Wine Road Trip - Day 4 Continued
ow that I was in Limoux, naturally, I was very interested in Blanquette Méthode Ancestrale. I had tasted and really loved it during that 2010 Prowein after having met Mrs. Antech on the plane. Although I had learned about it during my studies it still puzzled me. Blanquette here means a wine while in another wine region it is a grape, and there are several sparkling wines made in a similar, "ancestral" methode. So this was my chance to learn how this particular wine is produced.
The AOC Crémant de Limoux, established 1990 stems from long tradition of sparkling wines made in the area. The present dry wines were preceded by the Blanquette de Limoux and the sweet Blanquette Méthode Ancestrale. Nowadays that would fashionably called „pet-nat“.
Actually the producers of Limoux claim to have made a somewhat sparkling wine even before the Champagne. It was in 1531 that Benedictine monks discovered effervescent wines in corked bottles in the cellars of the abbey of Saint-Hilaire. The wine had been filled and sealed with cork in the cold season and with the rising temperatures in spring it had started a second fermentation.
The traditional grape in this region of poor calcareous soils is Mauzac, still the sole varietal allowed in the Méthode Ancestrale.
Modern Crémant de Limoux is mainly made up of Chardonnay and Chenin Blanc plus some Mauzac and Pinot Noir. Blanquette de Limoux primarily consists of Mauzac also allowing some Chardonnay and Chenin Blanc.
Producing Blanquette Méthode Ancestral is no trivial process involving even some celestial mystery. It starts out like a regular white wine: you harvest, you press, fermentation starts. Yes, starts, because in this special case fermentation it is not allowed to finish. At around 5 vol% it is stopped by chilling the wines to about 0 ° C (32 °F) and kept at a very low temperature until March. Then, during the period of the waning moon, the wine is bottled and corked. Slowly the fermentation process restarts and goes on until the now finely sparkling wine has reach an alcohol content of 6 – 7 VOL%.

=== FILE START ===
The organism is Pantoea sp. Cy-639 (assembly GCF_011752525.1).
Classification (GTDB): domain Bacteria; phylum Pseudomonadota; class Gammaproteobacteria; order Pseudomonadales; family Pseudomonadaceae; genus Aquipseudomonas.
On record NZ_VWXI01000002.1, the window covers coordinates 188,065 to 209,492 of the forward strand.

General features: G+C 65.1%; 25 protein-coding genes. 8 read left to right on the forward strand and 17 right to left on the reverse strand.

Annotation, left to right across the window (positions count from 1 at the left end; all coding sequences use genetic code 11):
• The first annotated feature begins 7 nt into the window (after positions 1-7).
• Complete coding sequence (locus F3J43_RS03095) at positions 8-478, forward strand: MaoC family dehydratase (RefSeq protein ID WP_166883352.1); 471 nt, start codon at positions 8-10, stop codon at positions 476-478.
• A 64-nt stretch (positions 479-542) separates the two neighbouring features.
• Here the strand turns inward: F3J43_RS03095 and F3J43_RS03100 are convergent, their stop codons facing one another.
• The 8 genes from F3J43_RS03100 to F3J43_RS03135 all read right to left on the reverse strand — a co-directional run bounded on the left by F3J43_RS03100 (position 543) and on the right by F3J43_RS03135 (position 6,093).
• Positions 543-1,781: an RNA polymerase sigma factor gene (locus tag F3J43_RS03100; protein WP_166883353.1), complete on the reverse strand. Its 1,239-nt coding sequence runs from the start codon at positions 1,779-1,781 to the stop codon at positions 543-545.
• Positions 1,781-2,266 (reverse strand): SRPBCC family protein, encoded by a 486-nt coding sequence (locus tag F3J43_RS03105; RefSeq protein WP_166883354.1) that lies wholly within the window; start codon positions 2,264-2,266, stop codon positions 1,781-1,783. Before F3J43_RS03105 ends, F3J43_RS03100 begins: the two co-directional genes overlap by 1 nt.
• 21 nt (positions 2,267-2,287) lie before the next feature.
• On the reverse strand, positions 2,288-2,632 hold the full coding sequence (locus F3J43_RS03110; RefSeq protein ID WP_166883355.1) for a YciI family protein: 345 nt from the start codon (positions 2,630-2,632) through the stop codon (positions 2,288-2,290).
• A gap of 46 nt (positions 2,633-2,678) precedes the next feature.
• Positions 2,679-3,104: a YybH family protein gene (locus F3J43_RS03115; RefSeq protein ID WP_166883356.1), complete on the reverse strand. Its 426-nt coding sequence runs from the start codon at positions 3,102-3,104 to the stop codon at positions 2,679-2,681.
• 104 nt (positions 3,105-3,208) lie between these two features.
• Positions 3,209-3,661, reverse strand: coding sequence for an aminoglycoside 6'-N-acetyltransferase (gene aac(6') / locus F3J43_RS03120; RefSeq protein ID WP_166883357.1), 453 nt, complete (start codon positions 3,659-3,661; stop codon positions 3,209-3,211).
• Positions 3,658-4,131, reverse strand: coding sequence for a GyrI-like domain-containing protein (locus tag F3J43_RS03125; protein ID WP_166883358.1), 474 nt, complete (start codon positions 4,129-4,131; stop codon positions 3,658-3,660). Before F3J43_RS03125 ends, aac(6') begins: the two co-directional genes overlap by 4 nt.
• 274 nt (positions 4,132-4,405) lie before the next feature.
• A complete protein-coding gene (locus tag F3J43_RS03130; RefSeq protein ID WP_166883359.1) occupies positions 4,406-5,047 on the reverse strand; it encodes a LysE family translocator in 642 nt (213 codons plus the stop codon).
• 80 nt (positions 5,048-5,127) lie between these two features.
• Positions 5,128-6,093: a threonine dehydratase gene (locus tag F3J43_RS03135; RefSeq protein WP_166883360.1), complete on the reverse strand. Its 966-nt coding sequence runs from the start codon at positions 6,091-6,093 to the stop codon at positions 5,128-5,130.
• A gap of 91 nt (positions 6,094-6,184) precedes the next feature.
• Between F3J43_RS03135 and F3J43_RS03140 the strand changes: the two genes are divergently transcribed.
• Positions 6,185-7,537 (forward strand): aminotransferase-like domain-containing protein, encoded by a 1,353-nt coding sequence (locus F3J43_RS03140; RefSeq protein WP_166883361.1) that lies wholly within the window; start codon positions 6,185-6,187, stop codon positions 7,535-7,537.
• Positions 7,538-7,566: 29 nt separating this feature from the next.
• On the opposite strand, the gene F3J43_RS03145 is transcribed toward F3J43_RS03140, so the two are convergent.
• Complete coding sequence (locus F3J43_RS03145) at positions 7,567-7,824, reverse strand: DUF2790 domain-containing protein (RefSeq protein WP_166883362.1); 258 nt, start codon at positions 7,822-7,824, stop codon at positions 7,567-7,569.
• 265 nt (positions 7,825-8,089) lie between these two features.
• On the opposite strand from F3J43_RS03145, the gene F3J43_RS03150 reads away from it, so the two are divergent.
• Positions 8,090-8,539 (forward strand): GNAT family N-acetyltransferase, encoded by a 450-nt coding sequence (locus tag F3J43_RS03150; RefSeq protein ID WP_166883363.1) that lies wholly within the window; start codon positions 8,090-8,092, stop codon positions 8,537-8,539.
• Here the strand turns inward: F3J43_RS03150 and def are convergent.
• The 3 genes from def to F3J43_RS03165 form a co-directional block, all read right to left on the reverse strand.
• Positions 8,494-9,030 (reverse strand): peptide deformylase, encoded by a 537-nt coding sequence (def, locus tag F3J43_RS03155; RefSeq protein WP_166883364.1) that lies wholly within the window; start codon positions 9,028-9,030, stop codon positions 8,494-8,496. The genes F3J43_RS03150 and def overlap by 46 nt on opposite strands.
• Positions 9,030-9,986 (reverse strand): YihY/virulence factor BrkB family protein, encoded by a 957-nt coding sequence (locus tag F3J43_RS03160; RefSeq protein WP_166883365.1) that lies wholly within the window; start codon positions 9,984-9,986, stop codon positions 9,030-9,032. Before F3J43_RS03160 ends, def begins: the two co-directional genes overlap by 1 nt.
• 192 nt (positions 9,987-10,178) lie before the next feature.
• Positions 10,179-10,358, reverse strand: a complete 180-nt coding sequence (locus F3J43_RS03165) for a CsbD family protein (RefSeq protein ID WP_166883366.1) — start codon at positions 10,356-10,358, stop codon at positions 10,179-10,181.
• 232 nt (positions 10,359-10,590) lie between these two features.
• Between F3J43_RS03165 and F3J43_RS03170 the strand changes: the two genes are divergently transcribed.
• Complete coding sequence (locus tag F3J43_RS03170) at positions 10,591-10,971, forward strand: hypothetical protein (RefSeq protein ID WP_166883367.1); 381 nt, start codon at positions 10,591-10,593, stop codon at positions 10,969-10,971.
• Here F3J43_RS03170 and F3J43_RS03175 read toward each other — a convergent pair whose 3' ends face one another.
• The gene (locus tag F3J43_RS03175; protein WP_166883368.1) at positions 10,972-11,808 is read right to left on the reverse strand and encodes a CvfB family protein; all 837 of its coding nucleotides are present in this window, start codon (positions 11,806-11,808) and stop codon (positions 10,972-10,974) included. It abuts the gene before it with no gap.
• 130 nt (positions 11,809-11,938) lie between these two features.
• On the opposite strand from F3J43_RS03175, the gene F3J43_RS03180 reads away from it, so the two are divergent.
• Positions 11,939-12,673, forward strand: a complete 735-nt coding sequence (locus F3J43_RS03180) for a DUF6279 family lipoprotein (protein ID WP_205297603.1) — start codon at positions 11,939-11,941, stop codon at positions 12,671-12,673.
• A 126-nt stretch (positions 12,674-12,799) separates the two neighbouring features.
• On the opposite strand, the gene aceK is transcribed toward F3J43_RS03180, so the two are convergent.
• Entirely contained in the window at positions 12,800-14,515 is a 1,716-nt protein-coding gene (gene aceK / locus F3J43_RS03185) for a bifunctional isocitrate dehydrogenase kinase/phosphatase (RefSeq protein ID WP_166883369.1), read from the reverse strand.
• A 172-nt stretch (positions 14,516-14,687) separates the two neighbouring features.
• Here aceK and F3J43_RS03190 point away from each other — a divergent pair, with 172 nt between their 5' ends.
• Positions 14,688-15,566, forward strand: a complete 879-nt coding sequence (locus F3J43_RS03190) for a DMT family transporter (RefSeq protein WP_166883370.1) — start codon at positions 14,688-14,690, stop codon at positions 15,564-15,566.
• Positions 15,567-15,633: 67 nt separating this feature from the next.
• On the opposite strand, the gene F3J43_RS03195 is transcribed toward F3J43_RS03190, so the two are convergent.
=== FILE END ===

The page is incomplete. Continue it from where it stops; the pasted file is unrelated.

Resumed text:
“It is important to obey the moon cycle in this process”
explains Mr. Buoro, adding that no-one really knows why, albeit experiments had been made. I am reminded of something I had heard back in 2010 from the cellarmaster Wolfgang Mertes of famous German Riesling estate Reichsgraf von Kesselstatt. Their organically operating winery is on the river Ruwer, part of the Mosel wine region. Their fermentation solely relies on wild, autochtone yeasts. Usually in winter it stops and then – imagine this – with the full moon of march, restarts. All the other organic wines in the area do the same. “We cellarmasters in the Mosel region keep in touch about this”, discloses Mertes, “we call each other during theses days, comparing notes on our wines restarting fermentation .”
We enter the large cellar area where we first stumble on the amazing process of dégorgement and corking including putting on the agraffe and capsule. I had always wanted to see this. How they freeze the bottlenecks in order to create a firm frozen blob of yeast, that can easily be removed, without loosing too much of the precious elixir. We see old cement tanks still in use to create the base wine, fiberglass tanks with cooling elements inside, and an infinite number of metal crates filled with bottles. Those are resting, inside them the famous “prise de mousse” happening along with the development of complex flavours thanks to a prolonged contact with the yeast of at least 9 months.
After a generous tasting that follows the tour I purchase some bottles, one for our dinner at La Prade Mari and leave in search for a patisserie.
My way back to Aigne leads me past the ancient impressive medieval Cité de Carcassonne. It has started to rain and I witness a unique spectacle. A colourful rainbow arches perfectly right over the massive expanse of towers and turrets. But truly remarkable, quite amusing in fact, is the association it evokes in me: the Disney Logo!